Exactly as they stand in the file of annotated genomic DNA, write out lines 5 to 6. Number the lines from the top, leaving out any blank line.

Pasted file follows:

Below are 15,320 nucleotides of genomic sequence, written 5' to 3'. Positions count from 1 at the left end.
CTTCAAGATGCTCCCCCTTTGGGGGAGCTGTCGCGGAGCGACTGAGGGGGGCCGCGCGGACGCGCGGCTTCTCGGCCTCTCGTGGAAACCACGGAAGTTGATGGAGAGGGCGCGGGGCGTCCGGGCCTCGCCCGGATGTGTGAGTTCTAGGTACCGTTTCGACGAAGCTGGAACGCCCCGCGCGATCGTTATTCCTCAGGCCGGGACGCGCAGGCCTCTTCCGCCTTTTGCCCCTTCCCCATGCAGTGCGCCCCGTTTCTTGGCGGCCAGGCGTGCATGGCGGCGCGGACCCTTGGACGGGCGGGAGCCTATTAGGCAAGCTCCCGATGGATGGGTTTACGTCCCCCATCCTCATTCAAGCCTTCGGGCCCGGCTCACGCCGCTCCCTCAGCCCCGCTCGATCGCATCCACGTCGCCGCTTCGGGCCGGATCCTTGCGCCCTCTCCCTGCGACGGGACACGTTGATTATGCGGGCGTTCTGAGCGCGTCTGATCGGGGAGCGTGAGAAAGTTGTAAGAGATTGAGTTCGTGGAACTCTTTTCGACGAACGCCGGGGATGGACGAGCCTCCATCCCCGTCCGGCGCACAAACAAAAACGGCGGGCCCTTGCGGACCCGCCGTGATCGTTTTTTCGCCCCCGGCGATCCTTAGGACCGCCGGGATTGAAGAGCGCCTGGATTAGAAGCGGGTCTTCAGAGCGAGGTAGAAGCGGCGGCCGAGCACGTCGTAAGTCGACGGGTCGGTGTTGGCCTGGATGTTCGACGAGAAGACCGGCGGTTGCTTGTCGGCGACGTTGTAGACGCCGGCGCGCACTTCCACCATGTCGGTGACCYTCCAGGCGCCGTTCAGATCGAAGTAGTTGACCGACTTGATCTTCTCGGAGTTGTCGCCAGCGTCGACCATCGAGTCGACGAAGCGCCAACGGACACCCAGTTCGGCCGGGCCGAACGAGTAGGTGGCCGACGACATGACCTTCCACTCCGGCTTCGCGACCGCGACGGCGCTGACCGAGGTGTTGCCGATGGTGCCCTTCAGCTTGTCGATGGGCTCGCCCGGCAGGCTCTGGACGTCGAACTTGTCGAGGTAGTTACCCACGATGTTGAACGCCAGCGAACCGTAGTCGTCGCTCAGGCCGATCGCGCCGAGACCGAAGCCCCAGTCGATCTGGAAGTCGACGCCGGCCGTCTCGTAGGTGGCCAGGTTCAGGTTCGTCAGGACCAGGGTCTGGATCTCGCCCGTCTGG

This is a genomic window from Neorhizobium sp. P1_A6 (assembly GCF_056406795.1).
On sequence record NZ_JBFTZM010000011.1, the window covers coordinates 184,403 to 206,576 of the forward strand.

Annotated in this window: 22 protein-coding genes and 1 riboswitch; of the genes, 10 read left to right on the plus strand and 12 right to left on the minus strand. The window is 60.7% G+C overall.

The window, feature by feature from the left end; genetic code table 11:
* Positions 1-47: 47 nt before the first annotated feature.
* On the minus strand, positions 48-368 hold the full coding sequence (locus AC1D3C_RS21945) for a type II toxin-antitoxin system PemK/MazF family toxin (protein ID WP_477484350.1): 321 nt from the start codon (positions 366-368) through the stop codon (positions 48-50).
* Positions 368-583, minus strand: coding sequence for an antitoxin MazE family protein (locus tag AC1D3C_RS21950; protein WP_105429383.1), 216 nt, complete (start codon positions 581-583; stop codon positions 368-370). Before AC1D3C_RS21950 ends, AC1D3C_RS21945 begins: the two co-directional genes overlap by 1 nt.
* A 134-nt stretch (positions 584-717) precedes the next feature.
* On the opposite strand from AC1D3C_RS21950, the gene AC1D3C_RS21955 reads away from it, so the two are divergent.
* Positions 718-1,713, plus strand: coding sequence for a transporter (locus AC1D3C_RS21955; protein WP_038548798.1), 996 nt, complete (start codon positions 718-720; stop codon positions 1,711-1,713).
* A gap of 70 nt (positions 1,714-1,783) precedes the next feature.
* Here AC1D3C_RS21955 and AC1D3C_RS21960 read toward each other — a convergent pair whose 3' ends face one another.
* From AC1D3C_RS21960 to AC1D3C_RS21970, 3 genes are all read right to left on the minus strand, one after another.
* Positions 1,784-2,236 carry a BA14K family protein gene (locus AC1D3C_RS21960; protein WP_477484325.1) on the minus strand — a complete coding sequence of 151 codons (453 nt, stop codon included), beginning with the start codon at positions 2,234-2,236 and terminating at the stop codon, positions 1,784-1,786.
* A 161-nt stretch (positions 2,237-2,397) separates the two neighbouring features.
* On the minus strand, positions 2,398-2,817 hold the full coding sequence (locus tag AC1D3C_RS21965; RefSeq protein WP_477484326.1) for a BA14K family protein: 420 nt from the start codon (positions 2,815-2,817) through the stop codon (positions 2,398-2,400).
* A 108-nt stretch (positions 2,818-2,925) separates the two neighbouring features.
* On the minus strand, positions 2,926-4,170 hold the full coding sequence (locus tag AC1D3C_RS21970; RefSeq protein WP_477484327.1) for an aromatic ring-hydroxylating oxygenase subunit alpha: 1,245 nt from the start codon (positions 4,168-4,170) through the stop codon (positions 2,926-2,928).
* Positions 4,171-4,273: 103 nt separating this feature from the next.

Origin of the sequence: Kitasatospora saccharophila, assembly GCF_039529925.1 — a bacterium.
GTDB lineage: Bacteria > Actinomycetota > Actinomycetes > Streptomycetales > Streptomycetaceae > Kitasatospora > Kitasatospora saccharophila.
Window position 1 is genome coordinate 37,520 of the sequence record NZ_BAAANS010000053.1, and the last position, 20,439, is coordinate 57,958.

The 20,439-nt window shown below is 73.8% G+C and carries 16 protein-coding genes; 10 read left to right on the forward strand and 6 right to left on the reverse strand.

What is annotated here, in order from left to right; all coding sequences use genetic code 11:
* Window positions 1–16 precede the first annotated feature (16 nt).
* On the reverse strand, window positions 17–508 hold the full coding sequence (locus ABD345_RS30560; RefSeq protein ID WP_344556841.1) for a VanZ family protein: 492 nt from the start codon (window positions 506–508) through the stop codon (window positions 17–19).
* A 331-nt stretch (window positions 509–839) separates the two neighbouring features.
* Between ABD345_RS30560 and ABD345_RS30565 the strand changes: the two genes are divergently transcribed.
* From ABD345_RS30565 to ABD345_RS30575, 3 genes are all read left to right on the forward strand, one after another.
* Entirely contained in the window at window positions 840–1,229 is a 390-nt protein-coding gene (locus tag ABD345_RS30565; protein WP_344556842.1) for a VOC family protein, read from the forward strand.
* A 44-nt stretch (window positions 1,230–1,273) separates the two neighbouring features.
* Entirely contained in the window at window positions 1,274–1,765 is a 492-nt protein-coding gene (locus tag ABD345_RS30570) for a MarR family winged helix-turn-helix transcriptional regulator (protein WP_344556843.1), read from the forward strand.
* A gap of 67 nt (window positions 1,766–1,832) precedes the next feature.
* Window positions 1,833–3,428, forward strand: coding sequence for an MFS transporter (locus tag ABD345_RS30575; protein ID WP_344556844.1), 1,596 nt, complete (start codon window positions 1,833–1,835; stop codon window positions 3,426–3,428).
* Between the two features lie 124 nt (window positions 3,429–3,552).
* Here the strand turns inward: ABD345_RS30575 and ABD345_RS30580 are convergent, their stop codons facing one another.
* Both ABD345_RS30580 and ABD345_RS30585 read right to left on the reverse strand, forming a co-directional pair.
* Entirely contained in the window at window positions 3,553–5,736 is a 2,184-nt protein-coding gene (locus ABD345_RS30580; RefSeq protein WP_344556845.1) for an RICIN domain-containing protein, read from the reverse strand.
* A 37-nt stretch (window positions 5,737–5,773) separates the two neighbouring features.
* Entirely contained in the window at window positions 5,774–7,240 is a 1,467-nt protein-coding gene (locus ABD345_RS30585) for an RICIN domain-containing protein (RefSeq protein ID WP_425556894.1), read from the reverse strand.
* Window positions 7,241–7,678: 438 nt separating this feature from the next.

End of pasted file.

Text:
Annotated in this window: 22 protein-coding genes and 1 riboswitch; of the genes, 10 read left to right on the plus strand and 12 right to left on the minus strand. The window is 60.7% G+C overall.

The window, feature by feature from the left end; genetic code table 11: